Last week, without the fanfare associated with another recent mobile telephony product launch, a revolution in mobile communication was launched. T-Mobile, the wireless phone provider once best known for having actress Catherine Zeta-Jones as its spokeswoman, married a cell phone with Wi-Fi (or 801.11g wireless networking) to create what might be one of the first "universal" phones.
For as little as $50 per month, you can get a wireless phone with 300 voice minutes, which works out to 5 hours. Plus, you get unlimited calling, in- and outbound, using any agreeable Wi-Fi "hot spot." T-Mobile has a bunch of these, such as most stand-alone Starbucks coffee outlets, Marriott and Doubletree hotel outlets, some FedEx Kinko's locations, and Borders book stores.
But wait, as they say in the infomercials, there's more: you'll also get a wireless broadband router for your high-speed computer network at home, presuming you have one. Hook up the router to your cable modem and, presto, you've got unlimited calling at home, too.
This new offering, called Hot Spot@Home by T-Mobile, mirrors societal trends. In May, the federal Centers for Disease Control and Prevention reported that in the last half of 2006, more than 3 out of every 20 American homes lacked a landline, or traditionally wired, telephone. "Of those homes without a landline telephone, most had at least one working wireless telephone. Preliminary results from [the] NHIS [National Health Interview Survey] suggest that more than one out of every eight American homes (at least 12.8% had only wireless telephones during the second half of 2006," the CDC reported. (In case you're wondering, the agency tracks this stuff because they rely on telephone surveys to determine national health trends.)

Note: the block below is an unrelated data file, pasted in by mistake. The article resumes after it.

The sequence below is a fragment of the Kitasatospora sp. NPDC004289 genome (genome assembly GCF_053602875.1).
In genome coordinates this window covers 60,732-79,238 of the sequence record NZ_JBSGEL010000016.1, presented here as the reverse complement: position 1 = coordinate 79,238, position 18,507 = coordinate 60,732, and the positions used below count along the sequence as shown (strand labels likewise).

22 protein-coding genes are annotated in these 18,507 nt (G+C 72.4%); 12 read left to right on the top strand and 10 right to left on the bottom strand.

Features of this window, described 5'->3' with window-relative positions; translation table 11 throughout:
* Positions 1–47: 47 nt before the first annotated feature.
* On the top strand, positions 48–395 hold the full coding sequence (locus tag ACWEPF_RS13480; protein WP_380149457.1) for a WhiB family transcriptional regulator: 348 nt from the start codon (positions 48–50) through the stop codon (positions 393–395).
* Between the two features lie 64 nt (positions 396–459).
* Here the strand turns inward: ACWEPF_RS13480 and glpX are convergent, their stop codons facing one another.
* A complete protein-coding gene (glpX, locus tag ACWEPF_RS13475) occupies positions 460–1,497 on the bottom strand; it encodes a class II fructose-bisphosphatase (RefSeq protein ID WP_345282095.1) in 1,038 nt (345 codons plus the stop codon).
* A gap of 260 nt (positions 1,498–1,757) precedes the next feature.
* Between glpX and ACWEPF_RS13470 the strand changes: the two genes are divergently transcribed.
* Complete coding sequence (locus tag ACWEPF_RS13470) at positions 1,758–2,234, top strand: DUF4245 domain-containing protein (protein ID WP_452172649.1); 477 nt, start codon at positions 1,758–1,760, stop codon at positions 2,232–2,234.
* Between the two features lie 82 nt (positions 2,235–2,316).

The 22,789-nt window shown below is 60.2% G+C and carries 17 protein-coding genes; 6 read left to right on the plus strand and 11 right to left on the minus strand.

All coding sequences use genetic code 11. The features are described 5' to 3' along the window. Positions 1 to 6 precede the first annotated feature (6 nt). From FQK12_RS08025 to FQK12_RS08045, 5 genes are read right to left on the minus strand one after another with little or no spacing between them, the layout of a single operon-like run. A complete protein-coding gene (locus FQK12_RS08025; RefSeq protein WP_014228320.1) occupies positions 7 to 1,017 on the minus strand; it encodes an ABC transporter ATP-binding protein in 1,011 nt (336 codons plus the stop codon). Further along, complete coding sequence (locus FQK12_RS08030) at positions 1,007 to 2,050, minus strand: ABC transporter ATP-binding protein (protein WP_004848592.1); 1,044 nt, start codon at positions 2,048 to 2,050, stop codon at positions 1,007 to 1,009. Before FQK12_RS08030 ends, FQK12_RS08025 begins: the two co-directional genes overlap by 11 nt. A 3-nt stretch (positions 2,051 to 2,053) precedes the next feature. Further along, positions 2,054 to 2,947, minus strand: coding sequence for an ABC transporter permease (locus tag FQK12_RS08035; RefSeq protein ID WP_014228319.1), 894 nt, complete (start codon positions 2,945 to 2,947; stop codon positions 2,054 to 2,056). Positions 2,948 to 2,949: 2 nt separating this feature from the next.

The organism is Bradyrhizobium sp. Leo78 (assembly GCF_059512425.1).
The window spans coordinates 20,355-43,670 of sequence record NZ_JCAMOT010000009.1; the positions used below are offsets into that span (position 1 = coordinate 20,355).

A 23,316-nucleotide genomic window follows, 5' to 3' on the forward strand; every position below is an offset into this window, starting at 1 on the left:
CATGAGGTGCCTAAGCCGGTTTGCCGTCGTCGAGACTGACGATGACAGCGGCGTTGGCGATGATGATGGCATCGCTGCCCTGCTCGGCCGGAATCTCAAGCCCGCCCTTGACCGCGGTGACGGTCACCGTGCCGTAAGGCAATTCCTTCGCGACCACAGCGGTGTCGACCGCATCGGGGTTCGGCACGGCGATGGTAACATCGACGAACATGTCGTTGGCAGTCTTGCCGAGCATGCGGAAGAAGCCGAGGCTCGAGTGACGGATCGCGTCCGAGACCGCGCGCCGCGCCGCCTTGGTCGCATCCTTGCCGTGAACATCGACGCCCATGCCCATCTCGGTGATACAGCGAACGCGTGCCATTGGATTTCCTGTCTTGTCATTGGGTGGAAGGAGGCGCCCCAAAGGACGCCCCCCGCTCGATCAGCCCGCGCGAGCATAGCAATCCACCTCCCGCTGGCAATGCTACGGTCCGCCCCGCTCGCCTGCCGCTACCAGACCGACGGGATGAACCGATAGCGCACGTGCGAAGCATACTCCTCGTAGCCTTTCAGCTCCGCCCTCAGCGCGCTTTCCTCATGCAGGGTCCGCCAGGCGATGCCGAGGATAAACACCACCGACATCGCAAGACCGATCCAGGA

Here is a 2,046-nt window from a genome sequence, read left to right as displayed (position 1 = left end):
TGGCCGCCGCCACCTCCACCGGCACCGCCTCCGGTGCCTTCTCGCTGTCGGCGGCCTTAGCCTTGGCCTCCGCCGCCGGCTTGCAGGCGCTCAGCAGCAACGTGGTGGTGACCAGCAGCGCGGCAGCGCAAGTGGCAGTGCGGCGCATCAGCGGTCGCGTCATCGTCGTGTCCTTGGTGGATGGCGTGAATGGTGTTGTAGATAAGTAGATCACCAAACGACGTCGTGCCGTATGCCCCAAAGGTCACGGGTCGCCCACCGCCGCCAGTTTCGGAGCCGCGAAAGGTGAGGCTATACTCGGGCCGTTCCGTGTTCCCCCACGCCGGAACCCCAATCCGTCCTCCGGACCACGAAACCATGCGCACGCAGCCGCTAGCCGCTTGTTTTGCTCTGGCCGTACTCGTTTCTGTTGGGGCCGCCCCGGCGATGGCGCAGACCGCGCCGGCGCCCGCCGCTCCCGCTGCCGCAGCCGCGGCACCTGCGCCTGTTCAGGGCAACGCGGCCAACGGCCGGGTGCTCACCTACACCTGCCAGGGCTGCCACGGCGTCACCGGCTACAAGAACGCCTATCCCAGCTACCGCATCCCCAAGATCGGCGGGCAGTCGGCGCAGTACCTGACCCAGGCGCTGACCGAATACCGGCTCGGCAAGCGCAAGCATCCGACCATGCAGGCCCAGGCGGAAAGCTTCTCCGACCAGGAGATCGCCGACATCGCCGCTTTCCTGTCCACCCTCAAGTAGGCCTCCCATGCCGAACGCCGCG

T-Mobile is offering the service as an add-on to various wireless plans. You need a special cell phone to take advantage of this, and the company has one from Nokia and another from Samsung; each retails for just under $50 after rebates, and each offers a camera and text messaging features. The firm supplied a Nokia for testing, along with a D-Link branded wireless router. (If you already have a wireless router at home, the phone should work with that; I used it successfully with an Apple AirPort Extreme access point.)
In operation, the phone is a pretty smooth transformer outside a building, you're speaking on the T-Mobile cellular network; inside with a hot spot, you're on WiFi. I noticed no loss of connection or sound quality when making the switch. The phone automatically finds T-Mobile-related access points; others can be configured manually via the phone's settings menu.
Setting up the access point was extremely simple: software is provided for PCs; Mac users can make the necessary setting adjustments from a Web browser and by following the directions on a printed sheet included with the unit. I was up and running on the downstairs Mac in about 15 minutes, and about 10 minutes on an upstairs PC.
While that other new mobile phone, which reportedly sold 500,000 units over the weekend, is an important advance in communications, the Apple, Inc. IPhone doesn't have this voice-over-Internet feature, so far as I know. In fact, no one else has this right now in the U.S. market, as far as can be determined, and that gives T-Mobile an advantage, while giving competitors a challenge.
To have just one phone, one number, that follows us for life is an intriguing idea. The T-Mobile offering is a good first step towards making it a reality, and other carriers would do well to emulate this strategy.
One warning: some corporate Wi-Fi connections are so well secured that the phone wouldn't connect to them. That's a result of the Wi-Fi setup, I'm told, so if you want to use this at work, talk with your computer department.
Details are at T-Mobile stores and www.t-mobile.com. I like the product, and recommend it.